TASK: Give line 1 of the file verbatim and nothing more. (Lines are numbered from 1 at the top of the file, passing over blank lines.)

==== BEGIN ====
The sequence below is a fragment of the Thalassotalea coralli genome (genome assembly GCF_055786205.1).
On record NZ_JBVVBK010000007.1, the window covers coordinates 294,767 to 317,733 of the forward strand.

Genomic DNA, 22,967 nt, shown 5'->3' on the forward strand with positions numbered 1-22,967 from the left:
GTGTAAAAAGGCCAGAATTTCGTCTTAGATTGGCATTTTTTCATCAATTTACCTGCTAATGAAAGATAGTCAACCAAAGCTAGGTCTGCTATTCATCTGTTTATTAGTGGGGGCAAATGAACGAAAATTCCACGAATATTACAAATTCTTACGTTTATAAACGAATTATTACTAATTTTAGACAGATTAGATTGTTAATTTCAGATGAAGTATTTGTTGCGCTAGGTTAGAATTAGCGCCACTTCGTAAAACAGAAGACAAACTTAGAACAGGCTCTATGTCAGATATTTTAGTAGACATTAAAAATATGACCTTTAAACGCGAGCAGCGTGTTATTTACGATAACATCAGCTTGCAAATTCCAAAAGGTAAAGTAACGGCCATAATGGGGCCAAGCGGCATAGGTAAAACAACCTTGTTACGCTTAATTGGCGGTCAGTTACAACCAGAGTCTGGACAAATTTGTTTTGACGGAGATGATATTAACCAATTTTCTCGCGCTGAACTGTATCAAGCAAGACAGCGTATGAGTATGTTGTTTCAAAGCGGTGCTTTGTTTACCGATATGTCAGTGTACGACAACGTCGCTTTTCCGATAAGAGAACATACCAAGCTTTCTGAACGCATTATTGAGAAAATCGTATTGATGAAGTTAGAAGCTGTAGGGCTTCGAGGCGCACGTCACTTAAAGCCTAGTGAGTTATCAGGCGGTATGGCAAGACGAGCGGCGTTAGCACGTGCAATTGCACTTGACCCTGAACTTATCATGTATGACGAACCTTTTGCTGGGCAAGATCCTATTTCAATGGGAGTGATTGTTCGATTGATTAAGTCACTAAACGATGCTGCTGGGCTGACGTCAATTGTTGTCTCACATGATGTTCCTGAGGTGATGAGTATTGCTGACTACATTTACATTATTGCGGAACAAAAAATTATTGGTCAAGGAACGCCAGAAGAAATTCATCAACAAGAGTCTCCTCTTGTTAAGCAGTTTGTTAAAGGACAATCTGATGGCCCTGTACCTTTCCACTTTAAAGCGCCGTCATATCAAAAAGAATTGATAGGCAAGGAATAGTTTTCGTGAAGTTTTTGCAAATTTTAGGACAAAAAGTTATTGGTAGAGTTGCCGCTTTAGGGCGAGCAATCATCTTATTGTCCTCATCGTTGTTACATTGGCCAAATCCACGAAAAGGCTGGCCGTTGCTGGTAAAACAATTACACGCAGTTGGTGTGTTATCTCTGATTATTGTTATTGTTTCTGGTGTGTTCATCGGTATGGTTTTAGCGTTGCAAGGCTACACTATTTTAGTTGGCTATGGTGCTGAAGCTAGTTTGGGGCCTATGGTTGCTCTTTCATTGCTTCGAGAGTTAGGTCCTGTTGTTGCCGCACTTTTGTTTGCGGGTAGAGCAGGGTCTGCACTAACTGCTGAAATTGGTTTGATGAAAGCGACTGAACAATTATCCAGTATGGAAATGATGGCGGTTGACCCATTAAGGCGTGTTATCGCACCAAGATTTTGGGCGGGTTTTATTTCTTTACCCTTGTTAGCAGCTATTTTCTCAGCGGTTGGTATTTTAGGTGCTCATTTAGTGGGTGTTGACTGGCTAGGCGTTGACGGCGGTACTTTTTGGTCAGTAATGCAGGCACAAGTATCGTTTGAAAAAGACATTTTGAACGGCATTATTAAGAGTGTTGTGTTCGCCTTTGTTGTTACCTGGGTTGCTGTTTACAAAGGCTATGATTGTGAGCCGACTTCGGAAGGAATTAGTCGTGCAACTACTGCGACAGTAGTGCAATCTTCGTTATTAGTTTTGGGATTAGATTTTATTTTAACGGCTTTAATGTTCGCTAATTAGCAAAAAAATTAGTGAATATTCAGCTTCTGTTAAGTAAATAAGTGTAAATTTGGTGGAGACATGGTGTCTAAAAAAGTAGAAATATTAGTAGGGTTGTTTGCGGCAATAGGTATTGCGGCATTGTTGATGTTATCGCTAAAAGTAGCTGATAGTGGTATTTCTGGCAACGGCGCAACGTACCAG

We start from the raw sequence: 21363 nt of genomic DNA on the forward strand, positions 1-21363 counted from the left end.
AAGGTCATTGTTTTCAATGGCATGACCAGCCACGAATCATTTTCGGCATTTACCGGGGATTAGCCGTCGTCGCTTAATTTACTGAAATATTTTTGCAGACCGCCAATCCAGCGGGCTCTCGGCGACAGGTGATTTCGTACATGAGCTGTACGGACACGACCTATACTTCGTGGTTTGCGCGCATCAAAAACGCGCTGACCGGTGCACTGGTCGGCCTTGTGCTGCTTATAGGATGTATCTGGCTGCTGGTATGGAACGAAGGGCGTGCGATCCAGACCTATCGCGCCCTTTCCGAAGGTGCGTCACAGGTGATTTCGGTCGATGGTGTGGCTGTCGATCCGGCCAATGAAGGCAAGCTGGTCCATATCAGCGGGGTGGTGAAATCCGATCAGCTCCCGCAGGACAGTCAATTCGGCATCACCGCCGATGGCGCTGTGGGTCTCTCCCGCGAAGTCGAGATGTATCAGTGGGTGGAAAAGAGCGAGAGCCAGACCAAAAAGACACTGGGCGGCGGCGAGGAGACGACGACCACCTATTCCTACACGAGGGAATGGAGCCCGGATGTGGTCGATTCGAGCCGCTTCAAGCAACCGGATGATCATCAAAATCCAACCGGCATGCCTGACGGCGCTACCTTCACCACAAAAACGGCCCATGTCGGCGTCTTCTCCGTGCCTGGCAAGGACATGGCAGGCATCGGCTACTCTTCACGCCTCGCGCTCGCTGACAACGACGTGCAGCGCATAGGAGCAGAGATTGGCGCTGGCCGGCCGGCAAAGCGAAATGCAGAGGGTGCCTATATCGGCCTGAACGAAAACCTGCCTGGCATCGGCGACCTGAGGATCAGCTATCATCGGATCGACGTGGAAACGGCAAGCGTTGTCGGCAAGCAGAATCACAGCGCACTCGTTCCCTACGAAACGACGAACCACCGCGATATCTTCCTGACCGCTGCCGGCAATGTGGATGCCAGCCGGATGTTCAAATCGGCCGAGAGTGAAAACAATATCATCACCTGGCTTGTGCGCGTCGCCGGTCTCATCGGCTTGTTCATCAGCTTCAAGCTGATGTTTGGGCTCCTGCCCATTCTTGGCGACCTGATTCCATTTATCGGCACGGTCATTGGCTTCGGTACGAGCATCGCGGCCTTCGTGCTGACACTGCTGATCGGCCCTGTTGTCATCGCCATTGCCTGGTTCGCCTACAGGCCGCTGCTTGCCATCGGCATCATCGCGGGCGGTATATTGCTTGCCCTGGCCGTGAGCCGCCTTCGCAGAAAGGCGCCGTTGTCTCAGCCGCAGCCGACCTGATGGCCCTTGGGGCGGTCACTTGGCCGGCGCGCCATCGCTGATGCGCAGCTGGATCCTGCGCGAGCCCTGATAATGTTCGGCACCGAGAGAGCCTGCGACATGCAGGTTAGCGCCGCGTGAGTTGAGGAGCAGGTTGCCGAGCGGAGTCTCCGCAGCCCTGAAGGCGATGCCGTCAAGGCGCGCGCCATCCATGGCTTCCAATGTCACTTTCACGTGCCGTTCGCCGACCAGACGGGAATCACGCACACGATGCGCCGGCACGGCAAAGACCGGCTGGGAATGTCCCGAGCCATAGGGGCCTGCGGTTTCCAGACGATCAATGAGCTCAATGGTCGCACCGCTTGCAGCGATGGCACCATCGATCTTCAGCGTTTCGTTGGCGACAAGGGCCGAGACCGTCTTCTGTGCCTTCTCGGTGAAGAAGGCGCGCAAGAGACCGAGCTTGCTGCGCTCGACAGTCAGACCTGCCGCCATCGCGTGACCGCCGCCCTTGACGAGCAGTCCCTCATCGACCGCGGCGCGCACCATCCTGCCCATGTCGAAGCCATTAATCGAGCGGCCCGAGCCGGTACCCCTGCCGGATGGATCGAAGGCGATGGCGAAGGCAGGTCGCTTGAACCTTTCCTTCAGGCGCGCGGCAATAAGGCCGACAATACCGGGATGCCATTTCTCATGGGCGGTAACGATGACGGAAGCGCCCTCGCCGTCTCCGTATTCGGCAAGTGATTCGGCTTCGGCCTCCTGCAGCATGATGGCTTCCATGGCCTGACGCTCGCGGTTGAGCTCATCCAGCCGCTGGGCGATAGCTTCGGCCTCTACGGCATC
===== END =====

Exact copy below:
The sequence below is a fragment of the Thalassotalea coralli genome (genome assembly GCF_055786205.1).